Sicilian Wine Tourism’s Dramatic Shift (and Why Now’s the Time to Go)
As if you even needed an excuse.
For thousands of years nearly everyone has tried to conquer Sicily, and nearly everyone has left something in their wake. The Phoenicians left vineyards. The Greeks left temples. The Arabs left agriculture. It's an island that is by technical terms Italian but ask anyone who lives here how they identify this mosaic of cultures and the answer you'll get is that it is distinctly Sicilian — end stop. Likewise, all of these populations have touched viticulture in their own way, resulting in a rich winemaking ethos entirely unique to this ancient island in the Mediterranean.
In contrast to 15 years ago, wine tourism in Sicily has completely shifted, with opportunities for foreigners to come to experience the terroir increasing each year. “Curiosity and organization have grown hand in hand in the hospitality sector over the past two decades,” Planeta co-owner Francesca Planeta says. “Initial enthusiasm led to spontaneous and occasional happenings in the beginning, and this has grown today to a full spectrum of focused, colorful, and varied offerings for visitors to Sicily.”
This evolution is the result of several factors. Sure, a viral HBO series taking place on the island didn't hurt publicity, but wine tourism picked up speed long before the guests at The White Lotus ever stepped foot on Sicily’s shores. Ahead, a look at why Sicilian wine tourism is flourishing right now, plus a helpful guide to planning a trip here in 2023.
Sicily, Land of Plenty
Long before tourism boards and wine marketing was a thing, Sicily had its own publicist: Frederick II, the Holy Roman Emperor and King of Sicily during the 13th century who once wrote “I do not envy God's paradise because I am so satisfied to live in Sicily.” He had a point. The island is 25,460 ethereal square kilometers that include an active volcano, windswept cliffs, turquoise beaches, sprawling vineyards, soaring mountains, and even pine forests. It's unlike anywhere else in the world and, naturally, it's an attractive destination for tourism. This backdrop is an obvious draw for visitors interested in understanding how wine is made here.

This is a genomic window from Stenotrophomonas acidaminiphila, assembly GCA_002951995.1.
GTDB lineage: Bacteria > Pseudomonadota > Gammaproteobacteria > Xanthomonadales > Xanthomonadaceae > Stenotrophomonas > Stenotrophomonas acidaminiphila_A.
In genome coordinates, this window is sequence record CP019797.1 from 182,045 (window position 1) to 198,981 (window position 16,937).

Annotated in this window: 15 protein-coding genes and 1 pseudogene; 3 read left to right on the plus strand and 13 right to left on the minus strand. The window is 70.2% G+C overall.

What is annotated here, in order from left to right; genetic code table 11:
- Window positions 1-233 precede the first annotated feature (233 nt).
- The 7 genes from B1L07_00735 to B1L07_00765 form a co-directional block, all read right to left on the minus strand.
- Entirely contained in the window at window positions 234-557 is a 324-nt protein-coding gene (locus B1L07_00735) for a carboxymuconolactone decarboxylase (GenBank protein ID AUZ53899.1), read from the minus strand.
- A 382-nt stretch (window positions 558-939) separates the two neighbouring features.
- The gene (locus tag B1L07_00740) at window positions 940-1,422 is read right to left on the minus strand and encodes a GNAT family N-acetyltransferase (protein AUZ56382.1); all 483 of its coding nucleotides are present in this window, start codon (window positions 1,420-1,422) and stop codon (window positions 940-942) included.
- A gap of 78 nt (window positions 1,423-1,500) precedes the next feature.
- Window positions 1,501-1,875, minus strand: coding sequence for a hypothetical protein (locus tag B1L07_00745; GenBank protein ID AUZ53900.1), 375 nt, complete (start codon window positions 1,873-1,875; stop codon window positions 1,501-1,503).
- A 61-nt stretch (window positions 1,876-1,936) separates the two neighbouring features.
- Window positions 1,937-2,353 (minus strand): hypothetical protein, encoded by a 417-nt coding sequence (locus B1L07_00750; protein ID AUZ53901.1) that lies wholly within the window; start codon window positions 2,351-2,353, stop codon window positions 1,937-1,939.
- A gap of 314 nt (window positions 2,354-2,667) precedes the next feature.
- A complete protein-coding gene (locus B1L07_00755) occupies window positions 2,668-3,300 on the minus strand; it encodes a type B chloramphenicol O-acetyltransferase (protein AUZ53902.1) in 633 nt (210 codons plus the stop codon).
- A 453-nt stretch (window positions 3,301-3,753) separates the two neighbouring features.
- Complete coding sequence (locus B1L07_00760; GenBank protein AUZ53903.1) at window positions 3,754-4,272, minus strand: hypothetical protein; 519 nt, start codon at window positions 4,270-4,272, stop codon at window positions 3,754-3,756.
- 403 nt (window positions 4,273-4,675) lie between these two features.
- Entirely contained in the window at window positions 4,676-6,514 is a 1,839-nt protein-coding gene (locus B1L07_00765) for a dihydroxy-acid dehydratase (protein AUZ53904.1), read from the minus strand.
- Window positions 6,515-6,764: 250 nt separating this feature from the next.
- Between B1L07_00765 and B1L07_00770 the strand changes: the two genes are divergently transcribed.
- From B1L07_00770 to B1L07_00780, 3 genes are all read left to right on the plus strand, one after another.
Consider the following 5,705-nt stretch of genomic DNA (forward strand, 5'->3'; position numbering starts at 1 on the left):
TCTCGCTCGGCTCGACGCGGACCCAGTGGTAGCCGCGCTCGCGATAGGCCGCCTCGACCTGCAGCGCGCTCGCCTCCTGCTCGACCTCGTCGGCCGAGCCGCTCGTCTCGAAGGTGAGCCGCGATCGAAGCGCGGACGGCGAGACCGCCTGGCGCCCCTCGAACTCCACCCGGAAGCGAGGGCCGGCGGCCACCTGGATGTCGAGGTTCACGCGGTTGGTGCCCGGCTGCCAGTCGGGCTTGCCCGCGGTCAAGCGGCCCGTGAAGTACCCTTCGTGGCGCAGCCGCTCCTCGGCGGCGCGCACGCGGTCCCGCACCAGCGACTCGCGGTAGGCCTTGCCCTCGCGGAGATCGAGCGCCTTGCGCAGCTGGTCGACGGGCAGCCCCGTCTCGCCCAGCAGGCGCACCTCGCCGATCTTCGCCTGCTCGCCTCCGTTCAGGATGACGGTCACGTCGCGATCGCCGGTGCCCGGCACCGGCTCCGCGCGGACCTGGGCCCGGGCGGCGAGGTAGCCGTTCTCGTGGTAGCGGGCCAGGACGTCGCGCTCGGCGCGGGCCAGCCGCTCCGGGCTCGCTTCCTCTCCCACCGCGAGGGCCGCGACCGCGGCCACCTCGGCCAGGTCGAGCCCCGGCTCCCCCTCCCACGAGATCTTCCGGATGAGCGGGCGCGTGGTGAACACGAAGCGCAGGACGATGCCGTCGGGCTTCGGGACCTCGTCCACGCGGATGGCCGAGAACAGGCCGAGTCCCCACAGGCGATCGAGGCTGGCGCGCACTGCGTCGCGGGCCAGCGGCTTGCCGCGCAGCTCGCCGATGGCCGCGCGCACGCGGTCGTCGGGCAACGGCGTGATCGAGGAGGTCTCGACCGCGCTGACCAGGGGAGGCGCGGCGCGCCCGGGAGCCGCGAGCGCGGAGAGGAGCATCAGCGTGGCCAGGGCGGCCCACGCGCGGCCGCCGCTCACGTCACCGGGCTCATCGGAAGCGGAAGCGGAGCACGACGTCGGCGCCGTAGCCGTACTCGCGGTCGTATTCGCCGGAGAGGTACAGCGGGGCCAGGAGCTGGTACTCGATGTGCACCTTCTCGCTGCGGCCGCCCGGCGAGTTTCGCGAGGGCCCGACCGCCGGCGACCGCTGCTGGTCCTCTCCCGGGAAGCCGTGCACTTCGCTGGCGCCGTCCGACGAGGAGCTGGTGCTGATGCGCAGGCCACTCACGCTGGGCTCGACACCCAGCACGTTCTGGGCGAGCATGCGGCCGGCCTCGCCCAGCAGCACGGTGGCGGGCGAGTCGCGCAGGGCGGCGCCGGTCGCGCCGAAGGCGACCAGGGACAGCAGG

Beyond this baseline, Antonio Rallo, the president of Consorzio di Tutela Vini DOC Sicilia adds that the size of the vineyards and the quality of the indigenous grapes are further reasons why wine tourism is flourishing right now. “With more than 97 thousand hectares, the Sicilian vineyard is among the largest in Italy, three times larger than the vineyard of New Zealand and as large as that of South Africa and Germany,” he says. There are over 70 native grape varieties grown here (opposed to 'international' varieties you're more familiar with such as cabernet sauvignon or pinot noir) and Sicily is the largest organic wine area in Italy. It's also incredibly diverse — grapes are grown from mountain to sea in an expanse of varying microclimates. These factors led to the founding of Sicily's DOC in 2012 (or, Consorzio di Tutela Vini Doc Sicilia), which has ultimately resulted in more awareness of the wine region of Sicily.